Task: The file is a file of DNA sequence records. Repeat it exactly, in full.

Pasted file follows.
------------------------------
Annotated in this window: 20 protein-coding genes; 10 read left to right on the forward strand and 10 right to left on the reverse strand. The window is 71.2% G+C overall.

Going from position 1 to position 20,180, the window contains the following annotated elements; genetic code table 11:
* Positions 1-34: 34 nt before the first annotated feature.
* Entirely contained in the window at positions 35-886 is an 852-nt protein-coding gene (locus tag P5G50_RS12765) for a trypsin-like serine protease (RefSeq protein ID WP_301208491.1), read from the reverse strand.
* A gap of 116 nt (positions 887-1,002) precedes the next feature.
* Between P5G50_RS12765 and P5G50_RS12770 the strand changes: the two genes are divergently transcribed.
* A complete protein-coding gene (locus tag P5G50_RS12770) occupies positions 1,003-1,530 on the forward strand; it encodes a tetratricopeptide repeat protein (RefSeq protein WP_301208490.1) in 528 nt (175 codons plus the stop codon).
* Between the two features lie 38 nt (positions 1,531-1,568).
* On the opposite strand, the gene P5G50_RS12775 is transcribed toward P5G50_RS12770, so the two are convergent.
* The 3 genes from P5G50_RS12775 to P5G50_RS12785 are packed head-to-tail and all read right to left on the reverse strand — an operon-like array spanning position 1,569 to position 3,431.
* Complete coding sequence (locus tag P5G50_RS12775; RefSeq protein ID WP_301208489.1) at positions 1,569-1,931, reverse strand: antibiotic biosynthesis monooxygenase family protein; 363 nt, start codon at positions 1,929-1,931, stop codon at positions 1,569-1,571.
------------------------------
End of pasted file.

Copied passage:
Annotated in this window: 20 protein-coding genes; 10 read left to right on the forward strand and 10 right to left on the reverse strand. The window is 71.2% G+C overall.

Going from position 1 to position 20,180, the window contains the following annotated elements; genetic code table 11:
* Positions 1-34: 34 nt before the first annotated feature.
* Entirely contained in the window at positions 35-886 is an 852-nt protein-coding gene (locus tag P5G50_RS12765) for a trypsin-like serine protease (RefSeq protein ID WP_301208491.1), read from the reverse strand.
* A gap of 116 nt (positions 887-1,002) precedes the next feature.
* Between P5G50_RS12765 and P5G50_RS12770 the strand changes: the two genes are divergently transcribed.
* A complete protein-coding gene (locus tag P5G50_RS12770) occupies positions 1,003-1,530 on the forward strand; it encodes a tetratricopeptide repeat protein (RefSeq protein WP_301208490.1) in 528 nt (175 codons plus the stop codon).
* Between the two features lie 38 nt (positions 1,531-1,568).
* On the opposite strand, the gene P5G50_RS12775 is transcribed toward P5G50_RS12770, so the two are convergent.
* The 3 genes from P5G50_RS12775 to P5G50_RS12785 are packed head-to-tail and all read right to left on the reverse strand — an operon-like array spanning position 1,569 to position 3,431.
* Complete coding sequence (locus tag P5G50_RS12775; RefSeq protein ID WP_301208489.1) at positions 1,569-1,931, reverse strand: antibiotic biosynthesis monooxygenase family protein; 363 nt, start codon at positions 1,929-1,931, stop codon at positions 1,569-1,571.